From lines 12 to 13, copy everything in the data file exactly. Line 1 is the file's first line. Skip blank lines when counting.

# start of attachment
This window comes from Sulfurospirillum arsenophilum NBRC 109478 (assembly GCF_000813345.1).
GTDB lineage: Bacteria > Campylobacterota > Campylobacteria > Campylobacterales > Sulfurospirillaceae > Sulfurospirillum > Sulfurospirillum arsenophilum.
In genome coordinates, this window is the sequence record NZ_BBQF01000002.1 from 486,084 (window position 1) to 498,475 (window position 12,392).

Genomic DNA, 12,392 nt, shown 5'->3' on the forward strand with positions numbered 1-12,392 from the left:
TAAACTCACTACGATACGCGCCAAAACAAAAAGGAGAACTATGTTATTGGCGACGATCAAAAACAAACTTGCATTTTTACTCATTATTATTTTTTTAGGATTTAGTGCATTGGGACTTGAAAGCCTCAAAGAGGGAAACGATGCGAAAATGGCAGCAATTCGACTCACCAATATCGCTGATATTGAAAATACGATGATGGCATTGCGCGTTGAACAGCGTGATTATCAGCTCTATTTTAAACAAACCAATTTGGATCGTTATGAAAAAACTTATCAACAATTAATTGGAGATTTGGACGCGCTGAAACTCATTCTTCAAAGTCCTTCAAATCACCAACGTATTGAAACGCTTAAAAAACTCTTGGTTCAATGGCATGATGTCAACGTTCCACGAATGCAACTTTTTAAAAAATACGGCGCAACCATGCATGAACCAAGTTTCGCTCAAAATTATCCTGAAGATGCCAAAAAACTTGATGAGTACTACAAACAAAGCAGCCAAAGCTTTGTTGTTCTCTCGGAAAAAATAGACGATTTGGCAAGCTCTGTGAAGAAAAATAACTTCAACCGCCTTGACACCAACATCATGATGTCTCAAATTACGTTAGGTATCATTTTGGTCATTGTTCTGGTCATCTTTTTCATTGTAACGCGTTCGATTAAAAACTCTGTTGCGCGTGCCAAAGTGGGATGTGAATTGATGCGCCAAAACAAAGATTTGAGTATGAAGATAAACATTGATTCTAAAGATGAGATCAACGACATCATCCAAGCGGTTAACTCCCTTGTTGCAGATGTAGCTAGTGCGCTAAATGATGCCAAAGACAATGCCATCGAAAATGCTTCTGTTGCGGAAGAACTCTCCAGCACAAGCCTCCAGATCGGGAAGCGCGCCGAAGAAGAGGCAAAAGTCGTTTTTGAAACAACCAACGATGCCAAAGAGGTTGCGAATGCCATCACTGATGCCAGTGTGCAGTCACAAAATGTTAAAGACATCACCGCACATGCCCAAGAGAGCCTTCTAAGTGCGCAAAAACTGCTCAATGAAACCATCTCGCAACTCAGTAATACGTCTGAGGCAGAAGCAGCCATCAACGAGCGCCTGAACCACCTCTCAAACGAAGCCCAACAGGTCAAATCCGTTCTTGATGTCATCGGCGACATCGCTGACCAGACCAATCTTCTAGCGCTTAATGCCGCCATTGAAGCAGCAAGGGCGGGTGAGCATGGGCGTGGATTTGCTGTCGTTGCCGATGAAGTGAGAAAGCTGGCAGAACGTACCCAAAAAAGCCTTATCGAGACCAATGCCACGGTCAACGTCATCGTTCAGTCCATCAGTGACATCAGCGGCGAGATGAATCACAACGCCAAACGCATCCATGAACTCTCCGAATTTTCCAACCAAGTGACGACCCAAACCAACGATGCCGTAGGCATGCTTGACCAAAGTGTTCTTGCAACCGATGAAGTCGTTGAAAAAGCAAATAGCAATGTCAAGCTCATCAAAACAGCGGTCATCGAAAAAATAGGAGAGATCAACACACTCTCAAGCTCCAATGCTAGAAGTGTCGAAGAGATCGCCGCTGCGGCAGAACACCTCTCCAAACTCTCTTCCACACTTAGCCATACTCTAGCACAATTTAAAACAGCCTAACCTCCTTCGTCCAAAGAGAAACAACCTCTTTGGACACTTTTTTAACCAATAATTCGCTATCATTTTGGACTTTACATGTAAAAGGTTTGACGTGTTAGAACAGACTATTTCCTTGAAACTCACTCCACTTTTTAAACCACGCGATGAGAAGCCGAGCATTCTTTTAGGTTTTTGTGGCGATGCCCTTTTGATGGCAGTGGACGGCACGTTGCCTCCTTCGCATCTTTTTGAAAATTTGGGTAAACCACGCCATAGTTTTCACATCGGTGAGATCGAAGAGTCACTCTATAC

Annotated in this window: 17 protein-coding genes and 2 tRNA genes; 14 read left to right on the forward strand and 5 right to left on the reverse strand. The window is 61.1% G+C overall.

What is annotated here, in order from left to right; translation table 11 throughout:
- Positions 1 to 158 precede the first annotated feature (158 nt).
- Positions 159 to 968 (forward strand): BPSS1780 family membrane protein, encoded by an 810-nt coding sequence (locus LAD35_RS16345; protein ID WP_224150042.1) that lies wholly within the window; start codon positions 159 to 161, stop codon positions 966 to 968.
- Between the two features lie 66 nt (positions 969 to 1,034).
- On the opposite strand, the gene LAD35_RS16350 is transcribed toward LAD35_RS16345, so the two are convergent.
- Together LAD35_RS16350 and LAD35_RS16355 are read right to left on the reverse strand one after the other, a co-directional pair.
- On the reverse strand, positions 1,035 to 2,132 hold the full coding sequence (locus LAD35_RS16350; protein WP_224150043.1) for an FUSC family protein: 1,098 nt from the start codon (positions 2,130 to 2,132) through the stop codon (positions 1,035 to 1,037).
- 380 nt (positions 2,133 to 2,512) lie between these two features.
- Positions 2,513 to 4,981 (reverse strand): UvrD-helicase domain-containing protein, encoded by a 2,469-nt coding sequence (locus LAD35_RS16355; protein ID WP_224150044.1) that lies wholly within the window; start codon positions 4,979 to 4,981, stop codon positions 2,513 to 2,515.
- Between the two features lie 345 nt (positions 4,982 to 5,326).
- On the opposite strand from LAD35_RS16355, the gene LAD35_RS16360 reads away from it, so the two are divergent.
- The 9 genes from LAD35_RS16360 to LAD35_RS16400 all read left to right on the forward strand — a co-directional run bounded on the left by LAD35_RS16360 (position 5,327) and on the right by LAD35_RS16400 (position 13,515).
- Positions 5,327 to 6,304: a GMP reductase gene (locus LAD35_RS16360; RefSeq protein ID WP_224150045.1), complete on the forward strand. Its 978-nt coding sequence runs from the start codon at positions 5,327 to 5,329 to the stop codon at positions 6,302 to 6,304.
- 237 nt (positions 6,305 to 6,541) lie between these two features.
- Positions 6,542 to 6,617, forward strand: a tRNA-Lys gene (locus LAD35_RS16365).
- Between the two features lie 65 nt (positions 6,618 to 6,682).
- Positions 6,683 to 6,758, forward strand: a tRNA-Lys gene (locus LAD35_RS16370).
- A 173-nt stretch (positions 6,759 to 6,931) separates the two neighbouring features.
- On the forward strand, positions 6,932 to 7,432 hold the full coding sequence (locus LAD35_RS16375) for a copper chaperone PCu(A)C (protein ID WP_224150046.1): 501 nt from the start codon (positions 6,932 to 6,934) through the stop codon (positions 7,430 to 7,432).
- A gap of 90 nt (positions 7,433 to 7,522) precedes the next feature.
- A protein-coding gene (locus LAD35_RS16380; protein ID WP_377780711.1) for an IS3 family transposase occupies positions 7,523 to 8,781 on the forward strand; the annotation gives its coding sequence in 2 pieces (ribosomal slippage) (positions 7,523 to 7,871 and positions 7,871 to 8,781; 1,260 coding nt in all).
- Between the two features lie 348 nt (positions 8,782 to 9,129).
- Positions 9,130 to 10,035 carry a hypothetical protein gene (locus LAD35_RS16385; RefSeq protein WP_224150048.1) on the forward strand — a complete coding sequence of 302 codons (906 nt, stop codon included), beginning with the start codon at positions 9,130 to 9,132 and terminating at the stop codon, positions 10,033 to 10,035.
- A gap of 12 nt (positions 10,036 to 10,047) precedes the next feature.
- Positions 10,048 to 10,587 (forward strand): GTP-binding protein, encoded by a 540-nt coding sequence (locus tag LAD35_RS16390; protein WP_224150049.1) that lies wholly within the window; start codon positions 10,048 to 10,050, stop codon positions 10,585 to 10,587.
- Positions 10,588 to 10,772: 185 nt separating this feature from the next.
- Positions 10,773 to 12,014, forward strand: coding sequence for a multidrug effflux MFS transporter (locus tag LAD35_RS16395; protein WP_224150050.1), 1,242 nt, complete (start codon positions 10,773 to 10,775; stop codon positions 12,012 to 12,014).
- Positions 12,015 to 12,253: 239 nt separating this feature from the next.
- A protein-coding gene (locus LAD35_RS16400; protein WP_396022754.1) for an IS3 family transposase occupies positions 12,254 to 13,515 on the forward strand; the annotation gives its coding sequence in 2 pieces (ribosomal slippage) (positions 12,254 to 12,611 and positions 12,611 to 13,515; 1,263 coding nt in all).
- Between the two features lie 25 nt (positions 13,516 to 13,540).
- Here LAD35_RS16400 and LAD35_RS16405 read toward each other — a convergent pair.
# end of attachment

- Together LAD35_RS16350 and LAD35_RS16355 are read right to left on the reverse strand one after the other, a co-directional pair.
- On the reverse strand, positions 1,035 to 2,132 hold the full coding sequence (locus LAD35_RS16350; protein WP_224150043.1) for an FUSC family protein: 1,098 nt from the start codon (positions 2,130 to 2,132) through the stop codon (positions 1,035 to 1,037).